Whether you’re a newbie to grant writing or you’re a veteran in the nonprofit grant writing arena, no one should ever really be done improving and learning. After all, it’s a journey, right?
Although I think I’m a pretty solid writer and I have a great track record behind me, I’m always looking for new perspectives, new tools, and new resources to help me do my job even better. Hopefully I’ll continue to learn throughout my entire career.
But part of what I try to do is to pass on the things I’ve already learned to other grant writers – especially those who are newer to the profession. That’s why I think it’s really important to not just talk about the obvious stuff like grammar, proofreading, and how to read a 990. You also need to talk about the much less obvious stuff that can help you really hone your grant writing chops.
That’s what this blog post is about: my top tips for improving your grant writing skills:
Tip #1: READ
The best way to be a great writer is to be an avid reader. Read everything you can get your hands on. Whether it’s a fiction novel, a memoir, an article, or a grant proposal you’re reviewing for a colleague, it’s all valuable. Reading a wide variety of materials from other great authors is the fast track to showing you how to improve your own writing. Specifically, take notice of how different pieces are written. Are they conversational? Are they academic? How well do they explain things? Do they take a lot of words to do it or are they able to explain concepts and situations vividly with a few well-chosen words and phrases? Exactly how did the writer grab your attention and hold it (or fail to do so)? You’re reading my blog right now, so you’ve already taken a great step in the right direction. Taking a mindful approach to everything you read or review is a great way to sharpen your skillset.
Tip #2: Invest in yourself
There are tons and tons of great professional development resources out there for nonprofit pros. If you are a grant writer, hopefully you’re already taking advantage of some of them. Regardless, there are some great resources that are specific to grant writing which are helpful and then there are also a whole slew of outside-the-box resources that can help you improve your writing that are not specific to grants work. Here are some of my favorites:
Grant Professionals Association (GPA) – Members get free access to webinars on every grants topic under the sun. You also get discounts on conferences and outside learning opportunities. I’ve rarely been disappointed by any of the professional development opportunities I’ve taken advantage of from GPA.
Maryn Boess’ Grants MagicU – Maryn is a leader in the grants training space and has her own website where she offers targeted trainings and tools.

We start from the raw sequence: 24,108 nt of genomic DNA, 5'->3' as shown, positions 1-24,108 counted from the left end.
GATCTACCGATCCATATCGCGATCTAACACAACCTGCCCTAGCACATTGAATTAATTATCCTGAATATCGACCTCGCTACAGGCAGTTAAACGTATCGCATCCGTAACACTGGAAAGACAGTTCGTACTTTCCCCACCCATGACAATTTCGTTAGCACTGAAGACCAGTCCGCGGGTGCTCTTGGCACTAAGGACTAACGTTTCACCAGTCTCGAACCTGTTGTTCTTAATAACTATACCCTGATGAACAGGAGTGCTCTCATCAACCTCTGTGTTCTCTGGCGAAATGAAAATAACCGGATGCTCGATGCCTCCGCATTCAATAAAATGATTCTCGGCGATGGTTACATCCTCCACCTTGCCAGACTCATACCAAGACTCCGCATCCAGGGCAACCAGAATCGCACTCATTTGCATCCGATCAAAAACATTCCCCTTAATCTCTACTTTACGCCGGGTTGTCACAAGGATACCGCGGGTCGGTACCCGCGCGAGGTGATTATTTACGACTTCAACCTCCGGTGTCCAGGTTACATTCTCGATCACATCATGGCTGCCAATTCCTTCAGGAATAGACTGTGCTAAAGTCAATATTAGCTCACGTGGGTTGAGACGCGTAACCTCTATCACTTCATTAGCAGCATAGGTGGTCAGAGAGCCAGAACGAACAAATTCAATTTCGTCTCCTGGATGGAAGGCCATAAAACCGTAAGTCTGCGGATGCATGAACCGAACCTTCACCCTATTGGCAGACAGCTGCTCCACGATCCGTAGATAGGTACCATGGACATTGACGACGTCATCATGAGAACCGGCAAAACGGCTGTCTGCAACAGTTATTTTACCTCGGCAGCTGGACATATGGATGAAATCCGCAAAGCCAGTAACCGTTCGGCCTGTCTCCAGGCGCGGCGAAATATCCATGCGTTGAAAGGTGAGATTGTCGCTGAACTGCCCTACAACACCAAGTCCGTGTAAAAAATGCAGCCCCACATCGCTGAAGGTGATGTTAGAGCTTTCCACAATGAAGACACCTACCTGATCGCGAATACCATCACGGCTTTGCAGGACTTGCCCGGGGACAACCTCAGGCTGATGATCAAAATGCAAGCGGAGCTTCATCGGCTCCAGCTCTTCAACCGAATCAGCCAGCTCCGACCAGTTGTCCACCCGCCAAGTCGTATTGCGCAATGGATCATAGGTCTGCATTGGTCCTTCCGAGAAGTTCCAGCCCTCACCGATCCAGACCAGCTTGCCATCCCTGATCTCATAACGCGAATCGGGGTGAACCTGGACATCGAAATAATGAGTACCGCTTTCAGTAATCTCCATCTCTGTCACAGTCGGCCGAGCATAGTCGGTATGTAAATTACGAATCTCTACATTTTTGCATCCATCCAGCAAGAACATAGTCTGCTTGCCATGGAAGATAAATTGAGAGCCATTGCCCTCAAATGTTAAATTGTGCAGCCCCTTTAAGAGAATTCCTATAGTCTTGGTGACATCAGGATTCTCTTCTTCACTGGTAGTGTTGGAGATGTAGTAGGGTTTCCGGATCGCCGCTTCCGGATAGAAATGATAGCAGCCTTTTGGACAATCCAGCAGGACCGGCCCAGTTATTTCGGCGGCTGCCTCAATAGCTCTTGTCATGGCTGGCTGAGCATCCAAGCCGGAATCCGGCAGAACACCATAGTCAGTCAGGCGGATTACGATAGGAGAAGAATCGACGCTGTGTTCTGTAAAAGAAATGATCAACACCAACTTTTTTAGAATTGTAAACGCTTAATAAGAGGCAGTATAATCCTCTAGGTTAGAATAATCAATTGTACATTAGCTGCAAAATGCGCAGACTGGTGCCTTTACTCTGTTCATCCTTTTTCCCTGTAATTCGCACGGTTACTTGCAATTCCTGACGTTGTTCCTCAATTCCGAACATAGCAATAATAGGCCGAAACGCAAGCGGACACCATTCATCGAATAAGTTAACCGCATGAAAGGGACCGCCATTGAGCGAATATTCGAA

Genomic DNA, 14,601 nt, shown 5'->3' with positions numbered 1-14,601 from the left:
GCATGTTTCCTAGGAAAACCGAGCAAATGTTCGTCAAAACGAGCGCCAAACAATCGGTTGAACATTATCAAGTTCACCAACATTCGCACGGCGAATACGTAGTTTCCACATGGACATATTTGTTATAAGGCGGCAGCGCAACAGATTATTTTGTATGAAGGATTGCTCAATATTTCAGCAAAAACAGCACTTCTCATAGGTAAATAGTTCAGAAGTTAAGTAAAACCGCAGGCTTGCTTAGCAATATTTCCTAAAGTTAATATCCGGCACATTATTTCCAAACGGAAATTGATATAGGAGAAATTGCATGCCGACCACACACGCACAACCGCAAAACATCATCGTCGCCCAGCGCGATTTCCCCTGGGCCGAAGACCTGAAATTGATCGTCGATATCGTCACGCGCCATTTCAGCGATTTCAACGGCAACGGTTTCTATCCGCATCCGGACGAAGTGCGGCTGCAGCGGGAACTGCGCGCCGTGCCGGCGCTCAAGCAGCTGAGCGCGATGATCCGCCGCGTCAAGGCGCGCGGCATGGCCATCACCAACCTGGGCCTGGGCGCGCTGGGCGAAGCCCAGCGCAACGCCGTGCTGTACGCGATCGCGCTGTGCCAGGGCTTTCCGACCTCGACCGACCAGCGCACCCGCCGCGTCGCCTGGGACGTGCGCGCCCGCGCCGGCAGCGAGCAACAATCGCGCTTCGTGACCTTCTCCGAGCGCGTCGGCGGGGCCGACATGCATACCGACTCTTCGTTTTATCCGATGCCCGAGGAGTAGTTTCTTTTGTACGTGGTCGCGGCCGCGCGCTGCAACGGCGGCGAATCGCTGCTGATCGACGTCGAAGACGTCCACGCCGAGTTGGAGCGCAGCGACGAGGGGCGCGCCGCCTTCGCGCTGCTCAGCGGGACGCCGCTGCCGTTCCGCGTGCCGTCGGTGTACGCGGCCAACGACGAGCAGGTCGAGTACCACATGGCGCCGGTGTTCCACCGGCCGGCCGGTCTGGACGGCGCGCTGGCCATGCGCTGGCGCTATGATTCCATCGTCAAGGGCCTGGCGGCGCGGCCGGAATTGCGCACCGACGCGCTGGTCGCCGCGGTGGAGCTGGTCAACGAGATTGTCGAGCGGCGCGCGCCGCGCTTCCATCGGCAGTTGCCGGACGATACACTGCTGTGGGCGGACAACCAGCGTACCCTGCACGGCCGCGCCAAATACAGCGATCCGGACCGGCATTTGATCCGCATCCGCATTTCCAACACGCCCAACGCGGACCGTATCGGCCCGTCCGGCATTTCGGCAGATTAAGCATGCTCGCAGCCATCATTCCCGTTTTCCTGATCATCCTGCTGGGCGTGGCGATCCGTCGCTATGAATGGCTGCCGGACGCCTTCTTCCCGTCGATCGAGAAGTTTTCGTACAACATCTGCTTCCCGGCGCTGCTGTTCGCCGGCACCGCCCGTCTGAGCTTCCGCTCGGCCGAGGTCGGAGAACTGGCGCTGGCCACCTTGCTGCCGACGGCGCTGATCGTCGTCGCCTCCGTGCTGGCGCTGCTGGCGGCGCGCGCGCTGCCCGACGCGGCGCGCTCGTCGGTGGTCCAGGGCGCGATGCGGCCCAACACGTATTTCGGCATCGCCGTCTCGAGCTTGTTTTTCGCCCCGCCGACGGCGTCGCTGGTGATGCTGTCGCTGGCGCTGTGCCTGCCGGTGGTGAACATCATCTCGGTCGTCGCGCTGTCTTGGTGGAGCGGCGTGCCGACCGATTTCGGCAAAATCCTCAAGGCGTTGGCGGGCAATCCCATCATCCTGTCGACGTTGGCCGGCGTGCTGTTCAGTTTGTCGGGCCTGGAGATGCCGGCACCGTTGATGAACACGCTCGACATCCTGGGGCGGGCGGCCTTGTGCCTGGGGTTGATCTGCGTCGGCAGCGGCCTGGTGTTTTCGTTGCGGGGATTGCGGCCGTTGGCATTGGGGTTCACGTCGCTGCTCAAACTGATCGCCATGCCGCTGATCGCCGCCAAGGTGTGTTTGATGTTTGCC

D.H Leonard – D.H. Leonard, led by grant master Diane Leonard, is a giant in the world of grants consulting. And of course, they offer tons of trainings, too (some free, some paid, all worthwhile). They also offer trainings on how to apply agile concepts and the SCRUM framework to grants, which is new for this type of work and really exciting!
The Copy Cure – The Copy Cure is a course on writing engaging copy from Marie Forleo (of BSchool fame). It has nothing at all to do with grant writing but you will come out of it a better, more compelling writer.
Sarah Zerkel – Sarah specializes in “conversion copy”. If you’ve never heard that term before, it’s mostly used in the marketing world to describe copy (aka writing) that is used to “sell” someone on your service or product and convert them to making a purchase. However, the line between writing for marketing and writing for grants is razor thin (in fact I have a blog post coming up on this topic soon). Grant copy should sell your reader on what you want to do without sounding salesy. And Sarah’s a master at that. She has several one-on-one options and training options to help you get started. Or just read her blog, take notes, and start thinking about how you can translate her concepts to the world of grants.
Tip #3: Get thyself a mentor
Mentors make a world of difference. When you go it alone, it’s much like taking back roads in an unfamiliar town when you have no access to GPS devices (bummer). In that situation, you’ll be prone to taking the wrong road, not getting to your destination on time, or even hitting a monster pothole that pops your tire and keeps you from getting where you’re going entirely. On the other hand, having a mentor is like having a grants GPS right on your dashboard. A good mentor can give you solid advice, help you avoid those potholes (because “locals” know where they are), be an experienced set of eyes for reviewing what you write, and occasionally give you inside details on grant opportunities and even funders. Mentors are worth their weight in gold. You can find one by simply asking colleagues in the grant writing space who have more experience than you or you can find them through formal mentoring programs like those offered through many chapters of GPA.